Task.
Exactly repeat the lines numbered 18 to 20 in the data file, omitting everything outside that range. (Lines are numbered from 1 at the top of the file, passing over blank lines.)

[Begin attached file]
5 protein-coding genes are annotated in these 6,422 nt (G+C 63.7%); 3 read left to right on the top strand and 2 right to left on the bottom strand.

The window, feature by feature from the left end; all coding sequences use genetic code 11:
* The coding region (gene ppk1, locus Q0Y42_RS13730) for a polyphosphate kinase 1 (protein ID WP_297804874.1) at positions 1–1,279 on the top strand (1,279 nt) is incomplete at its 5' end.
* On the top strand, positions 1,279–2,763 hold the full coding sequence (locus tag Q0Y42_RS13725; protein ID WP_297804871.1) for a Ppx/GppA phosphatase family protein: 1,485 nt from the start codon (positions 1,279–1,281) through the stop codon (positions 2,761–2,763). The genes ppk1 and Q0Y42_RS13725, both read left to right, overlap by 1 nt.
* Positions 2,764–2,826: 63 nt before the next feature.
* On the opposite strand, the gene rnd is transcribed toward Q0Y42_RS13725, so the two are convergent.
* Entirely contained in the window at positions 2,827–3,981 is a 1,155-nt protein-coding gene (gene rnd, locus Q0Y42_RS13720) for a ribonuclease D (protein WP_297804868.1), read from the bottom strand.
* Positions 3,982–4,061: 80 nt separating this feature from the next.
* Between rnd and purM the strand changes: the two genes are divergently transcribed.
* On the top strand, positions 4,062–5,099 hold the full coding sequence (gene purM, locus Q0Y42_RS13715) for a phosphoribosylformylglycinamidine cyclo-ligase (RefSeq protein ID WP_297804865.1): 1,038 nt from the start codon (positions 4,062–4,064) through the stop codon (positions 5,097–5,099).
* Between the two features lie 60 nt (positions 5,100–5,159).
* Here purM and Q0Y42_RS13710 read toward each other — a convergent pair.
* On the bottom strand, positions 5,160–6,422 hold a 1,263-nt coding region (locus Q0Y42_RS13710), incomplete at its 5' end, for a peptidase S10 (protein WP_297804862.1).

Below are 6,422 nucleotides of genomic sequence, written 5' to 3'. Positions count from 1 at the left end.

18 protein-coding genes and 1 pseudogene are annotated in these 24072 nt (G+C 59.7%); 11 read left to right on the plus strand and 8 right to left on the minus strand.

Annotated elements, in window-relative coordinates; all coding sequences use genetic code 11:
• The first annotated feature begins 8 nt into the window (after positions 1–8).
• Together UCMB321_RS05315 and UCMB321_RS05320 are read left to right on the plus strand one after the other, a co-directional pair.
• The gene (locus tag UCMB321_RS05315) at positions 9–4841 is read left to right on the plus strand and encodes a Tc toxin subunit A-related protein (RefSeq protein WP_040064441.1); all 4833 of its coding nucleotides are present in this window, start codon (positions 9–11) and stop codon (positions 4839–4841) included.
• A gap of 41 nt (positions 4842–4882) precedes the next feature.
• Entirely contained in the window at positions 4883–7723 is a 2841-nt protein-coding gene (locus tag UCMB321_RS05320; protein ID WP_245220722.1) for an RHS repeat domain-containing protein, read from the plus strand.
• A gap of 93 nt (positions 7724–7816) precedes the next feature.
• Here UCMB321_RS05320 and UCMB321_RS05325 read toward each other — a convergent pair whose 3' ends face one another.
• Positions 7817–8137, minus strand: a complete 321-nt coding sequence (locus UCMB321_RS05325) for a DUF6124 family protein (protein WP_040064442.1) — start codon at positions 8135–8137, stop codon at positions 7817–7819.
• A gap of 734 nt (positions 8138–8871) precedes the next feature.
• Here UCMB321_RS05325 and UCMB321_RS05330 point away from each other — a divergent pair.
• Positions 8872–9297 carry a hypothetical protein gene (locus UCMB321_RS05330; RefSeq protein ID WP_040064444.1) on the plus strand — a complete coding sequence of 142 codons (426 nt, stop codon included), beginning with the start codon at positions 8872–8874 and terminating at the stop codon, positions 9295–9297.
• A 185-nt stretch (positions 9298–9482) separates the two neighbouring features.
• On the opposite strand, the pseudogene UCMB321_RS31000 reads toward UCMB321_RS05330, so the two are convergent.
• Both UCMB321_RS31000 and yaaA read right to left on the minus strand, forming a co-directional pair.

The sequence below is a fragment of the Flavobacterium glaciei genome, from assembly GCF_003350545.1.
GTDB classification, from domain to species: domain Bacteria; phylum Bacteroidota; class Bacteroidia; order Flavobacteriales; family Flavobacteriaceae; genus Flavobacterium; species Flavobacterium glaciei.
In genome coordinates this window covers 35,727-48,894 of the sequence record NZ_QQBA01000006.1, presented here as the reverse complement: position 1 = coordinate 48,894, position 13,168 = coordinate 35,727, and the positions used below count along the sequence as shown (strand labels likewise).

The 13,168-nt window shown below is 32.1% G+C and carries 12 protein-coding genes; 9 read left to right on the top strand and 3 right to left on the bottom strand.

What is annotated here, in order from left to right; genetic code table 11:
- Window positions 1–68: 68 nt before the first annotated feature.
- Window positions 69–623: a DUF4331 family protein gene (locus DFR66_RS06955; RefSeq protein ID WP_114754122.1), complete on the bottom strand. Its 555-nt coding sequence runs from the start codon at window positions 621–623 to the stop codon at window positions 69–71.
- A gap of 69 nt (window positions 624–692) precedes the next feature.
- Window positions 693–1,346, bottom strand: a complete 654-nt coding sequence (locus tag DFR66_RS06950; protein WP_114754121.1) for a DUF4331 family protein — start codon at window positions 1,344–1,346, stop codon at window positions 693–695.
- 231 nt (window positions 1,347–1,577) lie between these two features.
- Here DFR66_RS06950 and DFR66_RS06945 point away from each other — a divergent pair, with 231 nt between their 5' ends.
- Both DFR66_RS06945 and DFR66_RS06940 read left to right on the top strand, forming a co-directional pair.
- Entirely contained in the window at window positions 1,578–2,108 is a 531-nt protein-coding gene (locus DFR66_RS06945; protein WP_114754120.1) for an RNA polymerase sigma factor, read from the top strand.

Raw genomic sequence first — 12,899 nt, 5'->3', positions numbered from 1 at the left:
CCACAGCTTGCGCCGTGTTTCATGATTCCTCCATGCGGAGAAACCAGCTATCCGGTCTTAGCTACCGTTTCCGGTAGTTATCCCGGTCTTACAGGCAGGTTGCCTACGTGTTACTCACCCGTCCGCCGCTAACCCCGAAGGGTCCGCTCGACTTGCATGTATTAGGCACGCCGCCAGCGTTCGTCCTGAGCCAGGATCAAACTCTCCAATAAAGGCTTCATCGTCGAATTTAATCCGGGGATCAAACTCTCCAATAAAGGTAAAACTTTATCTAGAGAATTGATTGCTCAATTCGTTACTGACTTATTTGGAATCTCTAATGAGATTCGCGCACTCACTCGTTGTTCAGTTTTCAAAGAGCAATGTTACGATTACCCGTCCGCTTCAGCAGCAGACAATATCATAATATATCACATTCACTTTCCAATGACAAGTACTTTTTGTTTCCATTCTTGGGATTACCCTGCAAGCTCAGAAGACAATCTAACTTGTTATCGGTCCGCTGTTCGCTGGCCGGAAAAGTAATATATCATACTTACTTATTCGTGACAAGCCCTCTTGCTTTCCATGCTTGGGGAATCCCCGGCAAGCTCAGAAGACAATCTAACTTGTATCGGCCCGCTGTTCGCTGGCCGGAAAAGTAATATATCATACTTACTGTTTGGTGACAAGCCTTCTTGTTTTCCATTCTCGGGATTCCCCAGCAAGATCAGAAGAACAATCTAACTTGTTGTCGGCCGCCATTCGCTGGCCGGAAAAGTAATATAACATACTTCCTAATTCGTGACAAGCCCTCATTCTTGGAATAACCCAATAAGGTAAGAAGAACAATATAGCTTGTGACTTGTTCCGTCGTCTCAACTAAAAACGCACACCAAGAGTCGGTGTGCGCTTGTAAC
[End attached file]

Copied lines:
• Together UCMB321_RS05315 and UCMB321_RS05320 are read left to right on the plus strand one after the other, a co-directional pair.
• The gene (locus tag UCMB321_RS05315) at positions 9–4841 is read left to right on the plus strand and encodes a Tc toxin subunit A-related protein (RefSeq protein WP_040064441.1); all 4833 of its coding nucleotides are present in this window, start codon (positions 9–11) and stop codon (positions 4839–4841) included.
• A gap of 41 nt (positions 4842–4882) precedes the next feature.